If a system provide n bits of security, it is known that the best possible attack against the system would be 2^n (security parameter). However, why are the key sizes of some cryptosystems much larger than their security parameters? Is it because these cryptosystems have a weak and vulnerable algorithm?

  • 2
    $\begingroup$ Welcome to Cryptography Could you list some of them by editting into your question? $\endgroup$
    – kelalaka
    Nov 8, 2023 at 22:09
  • $\begingroup$ Consider participating? You earn 2 reputation points for accepting answers from others in case you haven't visited help center. $\endgroup$
    – DannyNiu
    Nov 9, 2023 at 12:58

1 Answer 1


This can be either a philosophical question or a empirical question, but answer to both these sides can be similar.

First, the title is correct, higher key sizes corresponds to a higher security level. But that's within the same cryptosystem.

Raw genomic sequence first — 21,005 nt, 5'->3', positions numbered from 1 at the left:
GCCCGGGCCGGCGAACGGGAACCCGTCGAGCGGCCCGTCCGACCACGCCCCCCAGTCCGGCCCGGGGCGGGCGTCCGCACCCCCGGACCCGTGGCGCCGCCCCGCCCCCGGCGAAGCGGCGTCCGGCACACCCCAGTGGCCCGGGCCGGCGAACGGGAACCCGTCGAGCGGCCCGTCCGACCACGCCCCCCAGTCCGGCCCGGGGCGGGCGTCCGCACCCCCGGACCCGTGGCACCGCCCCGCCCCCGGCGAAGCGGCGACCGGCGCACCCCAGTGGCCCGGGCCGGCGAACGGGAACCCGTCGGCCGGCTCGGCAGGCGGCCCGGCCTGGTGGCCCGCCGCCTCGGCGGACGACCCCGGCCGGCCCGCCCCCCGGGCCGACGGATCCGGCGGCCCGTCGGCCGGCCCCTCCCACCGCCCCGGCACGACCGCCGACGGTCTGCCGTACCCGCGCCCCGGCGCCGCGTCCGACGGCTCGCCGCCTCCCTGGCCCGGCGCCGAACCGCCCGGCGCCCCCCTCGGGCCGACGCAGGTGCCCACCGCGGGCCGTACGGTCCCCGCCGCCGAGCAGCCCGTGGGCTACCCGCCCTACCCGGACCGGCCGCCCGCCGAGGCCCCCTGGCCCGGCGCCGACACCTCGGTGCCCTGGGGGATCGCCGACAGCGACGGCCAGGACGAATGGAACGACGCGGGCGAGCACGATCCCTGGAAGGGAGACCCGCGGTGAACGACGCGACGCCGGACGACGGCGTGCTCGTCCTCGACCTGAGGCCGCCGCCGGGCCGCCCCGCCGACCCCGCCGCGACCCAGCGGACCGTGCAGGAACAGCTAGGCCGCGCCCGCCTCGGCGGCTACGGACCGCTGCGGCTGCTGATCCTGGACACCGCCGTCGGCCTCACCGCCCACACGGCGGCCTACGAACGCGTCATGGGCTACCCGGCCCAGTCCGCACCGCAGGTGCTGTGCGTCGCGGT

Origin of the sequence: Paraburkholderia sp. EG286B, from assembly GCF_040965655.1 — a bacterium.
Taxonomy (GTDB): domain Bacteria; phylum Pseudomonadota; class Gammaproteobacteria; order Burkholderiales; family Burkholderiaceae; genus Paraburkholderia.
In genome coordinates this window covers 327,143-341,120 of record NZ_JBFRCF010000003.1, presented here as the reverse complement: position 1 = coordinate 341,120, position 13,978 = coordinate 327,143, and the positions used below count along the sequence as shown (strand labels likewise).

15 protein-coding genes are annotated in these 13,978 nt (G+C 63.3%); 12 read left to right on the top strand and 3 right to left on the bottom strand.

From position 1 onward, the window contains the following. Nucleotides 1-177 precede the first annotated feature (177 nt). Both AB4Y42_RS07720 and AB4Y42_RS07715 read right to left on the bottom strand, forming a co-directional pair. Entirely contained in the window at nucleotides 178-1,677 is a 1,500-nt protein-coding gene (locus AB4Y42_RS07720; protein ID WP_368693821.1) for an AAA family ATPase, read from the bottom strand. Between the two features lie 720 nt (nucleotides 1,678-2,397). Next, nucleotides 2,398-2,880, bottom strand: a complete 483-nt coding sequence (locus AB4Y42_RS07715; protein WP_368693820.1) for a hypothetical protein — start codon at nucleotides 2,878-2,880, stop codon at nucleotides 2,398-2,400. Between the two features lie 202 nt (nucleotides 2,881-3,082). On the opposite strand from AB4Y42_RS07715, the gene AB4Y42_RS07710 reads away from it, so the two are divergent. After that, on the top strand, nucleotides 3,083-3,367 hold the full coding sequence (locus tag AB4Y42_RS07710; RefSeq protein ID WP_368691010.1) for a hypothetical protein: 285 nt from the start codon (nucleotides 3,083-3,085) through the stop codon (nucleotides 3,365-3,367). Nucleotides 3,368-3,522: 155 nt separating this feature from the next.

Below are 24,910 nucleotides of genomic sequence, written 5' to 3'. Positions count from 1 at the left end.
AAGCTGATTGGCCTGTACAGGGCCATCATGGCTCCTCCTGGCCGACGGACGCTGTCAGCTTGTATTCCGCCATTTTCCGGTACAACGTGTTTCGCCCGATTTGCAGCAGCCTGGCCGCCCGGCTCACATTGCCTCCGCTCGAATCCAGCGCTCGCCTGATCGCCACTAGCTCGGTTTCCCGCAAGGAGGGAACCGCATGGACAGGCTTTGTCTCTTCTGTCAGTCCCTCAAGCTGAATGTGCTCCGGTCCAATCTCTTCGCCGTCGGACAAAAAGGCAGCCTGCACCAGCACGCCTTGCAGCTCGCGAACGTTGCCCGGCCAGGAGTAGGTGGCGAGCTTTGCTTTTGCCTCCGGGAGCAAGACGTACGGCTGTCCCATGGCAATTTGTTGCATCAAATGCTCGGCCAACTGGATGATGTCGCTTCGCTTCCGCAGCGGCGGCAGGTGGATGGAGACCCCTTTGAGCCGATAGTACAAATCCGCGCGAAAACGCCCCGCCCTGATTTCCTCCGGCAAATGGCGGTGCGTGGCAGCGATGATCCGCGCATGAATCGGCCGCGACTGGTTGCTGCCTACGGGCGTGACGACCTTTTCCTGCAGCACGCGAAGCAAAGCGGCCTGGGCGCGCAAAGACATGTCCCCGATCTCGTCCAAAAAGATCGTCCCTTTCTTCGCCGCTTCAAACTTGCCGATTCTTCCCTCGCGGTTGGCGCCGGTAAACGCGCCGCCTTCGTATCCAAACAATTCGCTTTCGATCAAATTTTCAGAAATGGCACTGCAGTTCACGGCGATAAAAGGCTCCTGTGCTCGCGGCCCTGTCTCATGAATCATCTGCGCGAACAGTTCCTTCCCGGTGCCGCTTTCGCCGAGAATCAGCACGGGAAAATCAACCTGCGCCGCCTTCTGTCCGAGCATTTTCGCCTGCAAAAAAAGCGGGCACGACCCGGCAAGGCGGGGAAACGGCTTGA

Second, public-key cryptosystems are based on mathematical problems, whose solutions admit more efficient cryptanalytic algorithms than brutal-forcing their symmetric-key counterparts:

  • RSA has GNFS,
  • Lattice-based ones have BKZ,
  • Hash-based signatures trades total number of messages that can be signed with signature size.

Elliptic-Curve Discrete Logarithm comes the closest to comparable with symmetric-key crypto, with Pollard's rho giving half the security level against the order of the base point of the elliptic curve group.

Third, even symmetric-key algorithms have hidden costs that people often assume only public-key algorithms have.

For example, the size of the key schedule of a block cipher, the number of rounds of a permutation, the total number of pre-computed constants, etc.

  • $\begingroup$ nice answer. of course the assumption is that the cryptosystem is correctly implemented and the keys are randomly generated from a uniform distribution or some very close approximation to this $\endgroup$
    – kodlu
    Nov 9, 2023 at 1:29

Your Answer

By clicking “Post Your Answer”, you agree to our terms of service and acknowledge you have read our privacy policy.

Not the answer you're looking for? Browse other questions tagged or ask your own question.